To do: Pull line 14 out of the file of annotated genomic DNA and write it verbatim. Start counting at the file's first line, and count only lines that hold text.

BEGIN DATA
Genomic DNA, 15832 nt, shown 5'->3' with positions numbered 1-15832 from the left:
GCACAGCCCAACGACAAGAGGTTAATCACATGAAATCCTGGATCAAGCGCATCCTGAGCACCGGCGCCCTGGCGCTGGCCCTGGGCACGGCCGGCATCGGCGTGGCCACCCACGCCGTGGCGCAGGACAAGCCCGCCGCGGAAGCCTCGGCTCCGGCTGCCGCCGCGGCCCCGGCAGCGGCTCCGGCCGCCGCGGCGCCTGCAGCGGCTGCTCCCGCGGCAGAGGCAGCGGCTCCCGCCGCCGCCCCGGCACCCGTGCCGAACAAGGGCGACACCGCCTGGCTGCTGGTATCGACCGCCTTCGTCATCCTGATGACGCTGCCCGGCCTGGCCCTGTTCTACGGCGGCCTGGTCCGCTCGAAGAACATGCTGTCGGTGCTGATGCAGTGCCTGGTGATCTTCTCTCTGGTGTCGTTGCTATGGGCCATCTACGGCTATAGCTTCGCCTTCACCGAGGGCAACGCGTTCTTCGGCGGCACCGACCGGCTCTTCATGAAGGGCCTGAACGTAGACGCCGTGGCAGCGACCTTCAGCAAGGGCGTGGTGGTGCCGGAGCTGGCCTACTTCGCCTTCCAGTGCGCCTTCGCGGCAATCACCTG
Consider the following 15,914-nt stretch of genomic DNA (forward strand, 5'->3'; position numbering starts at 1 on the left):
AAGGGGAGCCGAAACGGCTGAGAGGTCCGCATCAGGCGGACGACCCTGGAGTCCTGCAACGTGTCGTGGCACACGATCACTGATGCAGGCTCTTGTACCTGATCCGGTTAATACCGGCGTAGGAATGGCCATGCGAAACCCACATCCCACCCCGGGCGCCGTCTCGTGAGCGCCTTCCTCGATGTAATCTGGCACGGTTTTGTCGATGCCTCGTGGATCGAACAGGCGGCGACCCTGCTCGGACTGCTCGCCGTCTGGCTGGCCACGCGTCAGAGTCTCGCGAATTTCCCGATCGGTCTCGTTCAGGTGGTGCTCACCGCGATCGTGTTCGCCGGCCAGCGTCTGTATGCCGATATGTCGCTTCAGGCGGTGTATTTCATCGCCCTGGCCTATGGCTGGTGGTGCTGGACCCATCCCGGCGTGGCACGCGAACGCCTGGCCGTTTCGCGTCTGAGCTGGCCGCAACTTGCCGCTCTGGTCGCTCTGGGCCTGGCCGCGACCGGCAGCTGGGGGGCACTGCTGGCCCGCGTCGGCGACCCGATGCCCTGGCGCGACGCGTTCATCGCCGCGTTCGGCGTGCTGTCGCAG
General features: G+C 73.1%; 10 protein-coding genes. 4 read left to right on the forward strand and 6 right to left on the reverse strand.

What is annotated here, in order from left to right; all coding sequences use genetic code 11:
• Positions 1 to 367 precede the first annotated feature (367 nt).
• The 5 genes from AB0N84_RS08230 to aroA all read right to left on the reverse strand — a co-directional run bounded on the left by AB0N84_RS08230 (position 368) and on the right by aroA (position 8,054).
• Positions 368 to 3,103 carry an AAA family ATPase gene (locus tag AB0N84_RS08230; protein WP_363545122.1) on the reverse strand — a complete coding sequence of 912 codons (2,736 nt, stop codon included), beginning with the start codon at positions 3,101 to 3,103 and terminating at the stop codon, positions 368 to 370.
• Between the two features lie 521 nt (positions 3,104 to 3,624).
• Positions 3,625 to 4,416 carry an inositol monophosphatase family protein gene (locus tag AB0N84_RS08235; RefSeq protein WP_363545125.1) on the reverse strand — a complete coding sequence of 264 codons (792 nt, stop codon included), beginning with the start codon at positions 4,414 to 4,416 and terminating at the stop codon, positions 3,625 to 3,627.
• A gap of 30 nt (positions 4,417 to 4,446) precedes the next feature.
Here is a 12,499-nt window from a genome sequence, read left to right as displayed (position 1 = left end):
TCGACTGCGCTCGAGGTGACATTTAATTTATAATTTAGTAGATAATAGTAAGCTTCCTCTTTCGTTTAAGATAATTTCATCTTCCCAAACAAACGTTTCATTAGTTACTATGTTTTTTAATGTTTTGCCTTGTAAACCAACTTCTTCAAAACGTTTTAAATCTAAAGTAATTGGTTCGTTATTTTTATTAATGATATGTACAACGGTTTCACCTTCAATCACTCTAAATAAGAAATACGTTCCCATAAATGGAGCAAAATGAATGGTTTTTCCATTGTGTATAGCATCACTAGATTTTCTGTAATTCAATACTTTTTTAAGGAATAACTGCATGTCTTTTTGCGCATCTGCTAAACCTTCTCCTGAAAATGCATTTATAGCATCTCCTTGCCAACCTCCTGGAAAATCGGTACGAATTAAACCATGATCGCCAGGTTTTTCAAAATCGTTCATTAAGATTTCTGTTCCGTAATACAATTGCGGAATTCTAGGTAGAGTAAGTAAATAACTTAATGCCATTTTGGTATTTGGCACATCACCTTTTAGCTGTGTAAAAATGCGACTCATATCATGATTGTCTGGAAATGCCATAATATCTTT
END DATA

TCGACTGCGCTCGAGGTGACATTTAATTTATAATTTAGTAGATAATAGTAAGCTTCCTCTTTCGTTTAAGATAATTTCATCTTCCCAAACAAACGTTTCATTAGTTACTATGTTTTTTAATGTTTTGCCTTGTAAACCAACTTCTTCAAAACGTTTTAAATCTAAAGTAATTGGTTCGTTATTTTTATTAATGATATGTACAACGGTTTCACCTTCAATCACTCTAAATAAGAAATACGTTCCCATAAATGGAGCAAAATGAATGGTTTTTCCATTGTGTATAGCATCACTAGATTTTCTGTAATTCAATACTTTTTTAAGGAATAACTGCATGTCTTTTTGCGCATCTGCTAAACCTTCTCCTGAAAATGCATTTATAGCATCTCCTTGCCAACCTCCTGGAAAATCGGTACGAATTAAACCATGATCGCCAGGTTTTTCAAAATCGTTCATTAAGATTTCTGTTCCGTAATACAATTGCGGAATTCTAGGTAGAGTAAGTAAATAACTTAATGCCATTTTGGTATTTGGCACATCACCTTTTAGCTGTGTAAAAATGCGACTCATATCATGATTGTCTGGAAATGCCATAATATCTTT